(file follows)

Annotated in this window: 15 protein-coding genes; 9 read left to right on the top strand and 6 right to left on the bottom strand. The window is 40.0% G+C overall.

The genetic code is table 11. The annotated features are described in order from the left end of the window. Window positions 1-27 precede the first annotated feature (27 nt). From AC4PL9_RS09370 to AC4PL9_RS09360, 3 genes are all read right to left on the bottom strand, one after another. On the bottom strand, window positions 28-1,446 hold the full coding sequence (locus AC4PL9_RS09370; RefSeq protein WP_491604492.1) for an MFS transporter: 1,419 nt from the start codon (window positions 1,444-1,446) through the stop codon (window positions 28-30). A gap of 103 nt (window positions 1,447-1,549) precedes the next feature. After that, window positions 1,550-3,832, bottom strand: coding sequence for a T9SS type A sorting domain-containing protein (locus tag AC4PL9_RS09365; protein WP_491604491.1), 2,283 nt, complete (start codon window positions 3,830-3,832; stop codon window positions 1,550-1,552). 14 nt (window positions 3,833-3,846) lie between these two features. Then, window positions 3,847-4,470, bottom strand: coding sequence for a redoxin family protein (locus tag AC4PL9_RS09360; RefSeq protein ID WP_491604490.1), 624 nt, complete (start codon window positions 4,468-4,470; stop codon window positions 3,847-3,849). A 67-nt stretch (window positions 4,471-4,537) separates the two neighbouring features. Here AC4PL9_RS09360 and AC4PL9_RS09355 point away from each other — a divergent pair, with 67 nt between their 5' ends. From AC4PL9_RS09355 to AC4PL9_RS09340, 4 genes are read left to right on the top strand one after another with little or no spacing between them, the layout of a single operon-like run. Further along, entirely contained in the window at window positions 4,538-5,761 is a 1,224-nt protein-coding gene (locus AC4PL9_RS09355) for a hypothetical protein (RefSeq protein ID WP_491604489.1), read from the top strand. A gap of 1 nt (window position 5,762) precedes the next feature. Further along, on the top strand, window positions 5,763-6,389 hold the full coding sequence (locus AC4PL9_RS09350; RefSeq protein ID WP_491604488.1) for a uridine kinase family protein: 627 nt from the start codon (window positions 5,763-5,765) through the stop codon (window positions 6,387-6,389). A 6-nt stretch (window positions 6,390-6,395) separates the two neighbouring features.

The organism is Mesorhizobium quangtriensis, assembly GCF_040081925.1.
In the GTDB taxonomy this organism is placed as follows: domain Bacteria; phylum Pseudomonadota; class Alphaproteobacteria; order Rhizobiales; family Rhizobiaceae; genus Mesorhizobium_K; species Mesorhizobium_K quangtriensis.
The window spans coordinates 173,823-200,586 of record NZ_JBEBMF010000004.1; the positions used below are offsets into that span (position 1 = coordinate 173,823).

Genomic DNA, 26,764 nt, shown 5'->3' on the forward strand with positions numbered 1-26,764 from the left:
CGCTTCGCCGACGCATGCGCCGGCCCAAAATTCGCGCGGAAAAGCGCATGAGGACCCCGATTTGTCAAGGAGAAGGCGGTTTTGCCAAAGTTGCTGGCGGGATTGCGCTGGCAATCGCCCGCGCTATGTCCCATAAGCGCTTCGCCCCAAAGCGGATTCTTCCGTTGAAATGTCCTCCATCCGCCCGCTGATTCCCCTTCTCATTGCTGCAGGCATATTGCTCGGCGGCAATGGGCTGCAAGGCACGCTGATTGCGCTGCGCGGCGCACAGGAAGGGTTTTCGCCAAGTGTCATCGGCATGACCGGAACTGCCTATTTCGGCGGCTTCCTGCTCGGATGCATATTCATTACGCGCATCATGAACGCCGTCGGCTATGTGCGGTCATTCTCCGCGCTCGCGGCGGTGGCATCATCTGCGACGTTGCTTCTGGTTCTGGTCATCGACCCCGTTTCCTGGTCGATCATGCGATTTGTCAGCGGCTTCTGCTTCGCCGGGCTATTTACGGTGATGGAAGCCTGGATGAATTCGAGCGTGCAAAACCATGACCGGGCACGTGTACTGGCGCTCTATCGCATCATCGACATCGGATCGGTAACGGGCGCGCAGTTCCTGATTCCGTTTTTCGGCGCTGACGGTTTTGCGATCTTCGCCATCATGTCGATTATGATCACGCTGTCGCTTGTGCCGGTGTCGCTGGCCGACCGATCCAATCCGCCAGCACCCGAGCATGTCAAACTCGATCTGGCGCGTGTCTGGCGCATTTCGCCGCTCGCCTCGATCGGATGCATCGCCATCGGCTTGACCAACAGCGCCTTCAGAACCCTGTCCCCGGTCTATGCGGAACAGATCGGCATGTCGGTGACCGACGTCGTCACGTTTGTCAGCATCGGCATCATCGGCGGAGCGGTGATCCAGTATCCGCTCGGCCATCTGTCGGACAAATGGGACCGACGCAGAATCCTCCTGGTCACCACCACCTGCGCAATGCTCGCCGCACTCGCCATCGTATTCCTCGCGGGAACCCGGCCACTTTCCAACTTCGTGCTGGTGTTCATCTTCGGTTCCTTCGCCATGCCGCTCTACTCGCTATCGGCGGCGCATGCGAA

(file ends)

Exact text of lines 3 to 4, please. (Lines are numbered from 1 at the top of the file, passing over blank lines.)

The organism is Mesorhizobium quangtriensis, assembly GCF_040081925.1.
In the GTDB taxonomy this organism is placed as follows: domain Bacteria; phylum Pseudomonadota; class Alphaproteobacteria; order Rhizobiales; family Rhizobiaceae; genus Mesorhizobium_K; species Mesorhizobium_K quangtriensis.